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Great Britain
Wednesday October 21st, 1998 to Friday October 30th, 1998

I arrived in Edinburgh fairly early in the morning on the overnight coach from London. The hostel wouldn't let me check in before 2pm, and they wouldn't keep my pack, so I got a pretty good workout climbing one of the city's rocky hills with it on my back. Dominated by the Edinburgh Castle, full of medieval buildings, and dotted with bare hills, Edinburgh is a place that wears its history on its sleeve: it's very easy to imagine the city 500 years ago. I visited the castle and walked along the Royal Mile before returning to the hostel, where I found a walking tour just about to leave, and hence chanced upon a reasonably thorough introduction to the city's history.

I was planning to spend a few days in Edinburgh and then hitch north to see some Scottish countryside, but I stumbled across a promotion by a local coach company that would allow me to purchase a 3-day, unlimited travel coach pass for relatively little money. I decided to take advantage of this offer right away, see some of rural Scotland, and return to Edinburgh a few days later to finish my visit. The next morning I caught a coach to Portree on the Isle of Skye, about half-way up the west coast of Scotland.

The scenery through the Grampian Mountains on the way to Portree was among the most beautiful, and the most rugged, I have ever seen. The mountains are completely bare of trees, and are enormous (a few are large enough to be snow-peaked in October); their size is made particularly apparent by their setting — rather than a conglomeration of mountains, crags, hills, and valleys, the Grampians seem to be a bunch of large lumps on otherwise flat terrain. Eventually the coach arrived at the sea and crossed the new bridge to the Isle of Skye; the terrain here is also quite mountainous (the range is called the Cuillins), but rather than plains the mountains here rise out of the sea; throughout the trip and on Skye the scenery was relentlessly spectacular.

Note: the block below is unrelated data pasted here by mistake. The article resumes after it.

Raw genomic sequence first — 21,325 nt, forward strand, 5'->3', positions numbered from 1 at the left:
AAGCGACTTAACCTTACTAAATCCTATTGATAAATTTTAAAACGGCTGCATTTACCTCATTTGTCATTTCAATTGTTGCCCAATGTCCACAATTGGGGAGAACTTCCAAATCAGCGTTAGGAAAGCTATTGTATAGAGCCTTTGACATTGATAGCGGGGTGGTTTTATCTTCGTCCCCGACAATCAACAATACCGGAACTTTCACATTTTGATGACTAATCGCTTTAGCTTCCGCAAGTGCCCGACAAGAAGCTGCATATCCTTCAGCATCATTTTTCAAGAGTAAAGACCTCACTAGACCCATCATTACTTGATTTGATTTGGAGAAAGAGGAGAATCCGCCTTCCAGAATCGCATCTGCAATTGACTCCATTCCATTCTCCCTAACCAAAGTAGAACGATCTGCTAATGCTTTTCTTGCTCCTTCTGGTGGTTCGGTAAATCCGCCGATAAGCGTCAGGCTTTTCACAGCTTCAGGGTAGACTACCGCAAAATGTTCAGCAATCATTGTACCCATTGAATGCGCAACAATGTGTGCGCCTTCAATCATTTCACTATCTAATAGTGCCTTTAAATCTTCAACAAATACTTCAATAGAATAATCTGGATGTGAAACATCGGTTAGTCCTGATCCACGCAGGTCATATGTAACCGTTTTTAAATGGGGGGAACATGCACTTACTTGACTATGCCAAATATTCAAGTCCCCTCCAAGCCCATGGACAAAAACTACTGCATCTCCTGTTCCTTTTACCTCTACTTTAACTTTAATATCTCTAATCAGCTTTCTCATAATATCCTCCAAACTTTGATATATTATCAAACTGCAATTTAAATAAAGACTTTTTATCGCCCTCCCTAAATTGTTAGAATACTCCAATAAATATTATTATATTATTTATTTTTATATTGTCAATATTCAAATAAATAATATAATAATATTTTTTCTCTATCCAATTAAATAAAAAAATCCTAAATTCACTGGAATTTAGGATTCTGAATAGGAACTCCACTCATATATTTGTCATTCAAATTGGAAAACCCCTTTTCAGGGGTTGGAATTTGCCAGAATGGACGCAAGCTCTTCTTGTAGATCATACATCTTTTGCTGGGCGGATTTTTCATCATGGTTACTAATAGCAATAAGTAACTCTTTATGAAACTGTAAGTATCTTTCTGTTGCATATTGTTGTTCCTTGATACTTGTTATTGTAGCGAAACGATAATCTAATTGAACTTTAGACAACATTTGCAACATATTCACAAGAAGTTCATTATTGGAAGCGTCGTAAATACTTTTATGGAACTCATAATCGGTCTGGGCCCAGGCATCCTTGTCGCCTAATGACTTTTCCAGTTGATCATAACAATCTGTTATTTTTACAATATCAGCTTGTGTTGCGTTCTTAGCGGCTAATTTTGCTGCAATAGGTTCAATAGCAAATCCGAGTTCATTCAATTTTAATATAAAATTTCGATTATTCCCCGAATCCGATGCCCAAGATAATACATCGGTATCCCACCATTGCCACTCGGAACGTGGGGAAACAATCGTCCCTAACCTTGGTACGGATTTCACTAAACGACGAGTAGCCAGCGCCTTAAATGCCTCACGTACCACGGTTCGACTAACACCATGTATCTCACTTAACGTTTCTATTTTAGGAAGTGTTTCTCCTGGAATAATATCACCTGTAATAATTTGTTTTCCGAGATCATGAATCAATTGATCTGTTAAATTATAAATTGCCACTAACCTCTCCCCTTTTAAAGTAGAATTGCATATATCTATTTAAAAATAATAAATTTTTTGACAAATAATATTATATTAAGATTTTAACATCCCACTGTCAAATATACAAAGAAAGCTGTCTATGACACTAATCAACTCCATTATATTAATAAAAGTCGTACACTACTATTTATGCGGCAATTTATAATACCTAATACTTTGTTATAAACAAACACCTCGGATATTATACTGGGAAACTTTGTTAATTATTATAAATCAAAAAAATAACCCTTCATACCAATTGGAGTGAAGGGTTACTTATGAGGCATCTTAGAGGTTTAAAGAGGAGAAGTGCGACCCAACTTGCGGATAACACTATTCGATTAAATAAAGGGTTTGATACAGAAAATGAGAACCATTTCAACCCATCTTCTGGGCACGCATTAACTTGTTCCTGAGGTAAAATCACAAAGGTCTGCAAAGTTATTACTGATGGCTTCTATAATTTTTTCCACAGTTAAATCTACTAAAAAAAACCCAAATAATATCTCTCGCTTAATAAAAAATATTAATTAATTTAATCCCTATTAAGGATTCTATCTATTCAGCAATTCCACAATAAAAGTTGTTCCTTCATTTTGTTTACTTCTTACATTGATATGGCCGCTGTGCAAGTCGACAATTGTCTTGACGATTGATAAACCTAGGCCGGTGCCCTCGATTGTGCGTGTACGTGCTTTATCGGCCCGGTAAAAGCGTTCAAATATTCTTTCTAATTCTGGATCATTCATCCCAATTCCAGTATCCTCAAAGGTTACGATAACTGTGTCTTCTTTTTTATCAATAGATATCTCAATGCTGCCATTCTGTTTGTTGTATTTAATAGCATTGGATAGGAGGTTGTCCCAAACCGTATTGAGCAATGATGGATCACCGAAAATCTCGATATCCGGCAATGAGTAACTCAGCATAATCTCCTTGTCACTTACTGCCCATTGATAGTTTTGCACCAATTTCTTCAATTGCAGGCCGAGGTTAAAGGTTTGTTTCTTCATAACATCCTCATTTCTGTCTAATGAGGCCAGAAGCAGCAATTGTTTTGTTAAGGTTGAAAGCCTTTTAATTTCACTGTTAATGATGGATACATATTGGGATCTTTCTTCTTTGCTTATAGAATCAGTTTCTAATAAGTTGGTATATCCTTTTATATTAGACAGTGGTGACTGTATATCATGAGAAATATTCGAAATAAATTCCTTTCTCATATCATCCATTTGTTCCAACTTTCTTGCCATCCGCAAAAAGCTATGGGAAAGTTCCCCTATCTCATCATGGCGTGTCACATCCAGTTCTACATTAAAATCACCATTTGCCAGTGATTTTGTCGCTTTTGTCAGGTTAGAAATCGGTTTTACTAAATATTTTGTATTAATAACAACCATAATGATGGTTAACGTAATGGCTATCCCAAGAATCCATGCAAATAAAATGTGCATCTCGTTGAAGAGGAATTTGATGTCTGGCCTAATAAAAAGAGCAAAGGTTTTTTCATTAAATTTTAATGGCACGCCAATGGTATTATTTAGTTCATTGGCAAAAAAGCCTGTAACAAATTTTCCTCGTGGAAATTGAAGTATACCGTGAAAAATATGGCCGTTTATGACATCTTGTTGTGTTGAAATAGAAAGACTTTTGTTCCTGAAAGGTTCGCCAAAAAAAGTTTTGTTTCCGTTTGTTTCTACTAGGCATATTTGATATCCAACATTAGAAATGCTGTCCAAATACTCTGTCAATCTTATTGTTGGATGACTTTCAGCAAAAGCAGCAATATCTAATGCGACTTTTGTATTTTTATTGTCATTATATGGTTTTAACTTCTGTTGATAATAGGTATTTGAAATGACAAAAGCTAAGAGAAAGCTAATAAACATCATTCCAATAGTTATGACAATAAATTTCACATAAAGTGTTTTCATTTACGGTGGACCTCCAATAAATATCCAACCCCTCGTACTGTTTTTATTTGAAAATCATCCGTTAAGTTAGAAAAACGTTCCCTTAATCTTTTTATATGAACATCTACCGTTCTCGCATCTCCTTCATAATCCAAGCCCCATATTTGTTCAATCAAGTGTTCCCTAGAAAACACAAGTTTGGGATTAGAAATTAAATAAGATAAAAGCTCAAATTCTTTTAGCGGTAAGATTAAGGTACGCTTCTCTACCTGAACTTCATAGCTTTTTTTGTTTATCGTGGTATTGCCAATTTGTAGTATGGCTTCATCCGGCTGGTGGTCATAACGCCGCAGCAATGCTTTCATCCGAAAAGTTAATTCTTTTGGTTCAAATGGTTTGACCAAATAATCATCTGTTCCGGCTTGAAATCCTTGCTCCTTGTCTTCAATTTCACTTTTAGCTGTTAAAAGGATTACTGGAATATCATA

Skye is apparently a pretty touristed place in the summer, but in cold, wet October there were very few people around. Climbing Skye's reasonably manageable +3000' peaks is known as "Munroe bagging," and on the first full day of my visit I walked several km in the rain to the Storr, the highest peak on the island, climbed out of the rain to the top, and walked back to Portree (thoroughly soaked and exhausted, needless to say). The next day I climbed another hill on the other side of the town. The whole time I was surrounded by scenery beautiful enough and rugged enough to ensure that I'll either go back one day or spend the rest of my life wanting to do so. In the evenings I visited local pubs and sampled some genuine Scottish culture (including some authentic impromptu bagpipe playing) with others from the hostel.

Although I could have happily stayed for weeks, my 3-day coach pass was about to expire, so on the evening of my 3rd day at Skye I caught a coach heading north to Inverness on the edge of the Scottish Highlands. I arrived in Inverness fairly late and accompanied some Australians I'd met on the bus to a nearby hostel, where they had made reservations. Not having made a reservation, I was quite fortunate that they had exactly 1 empty bed.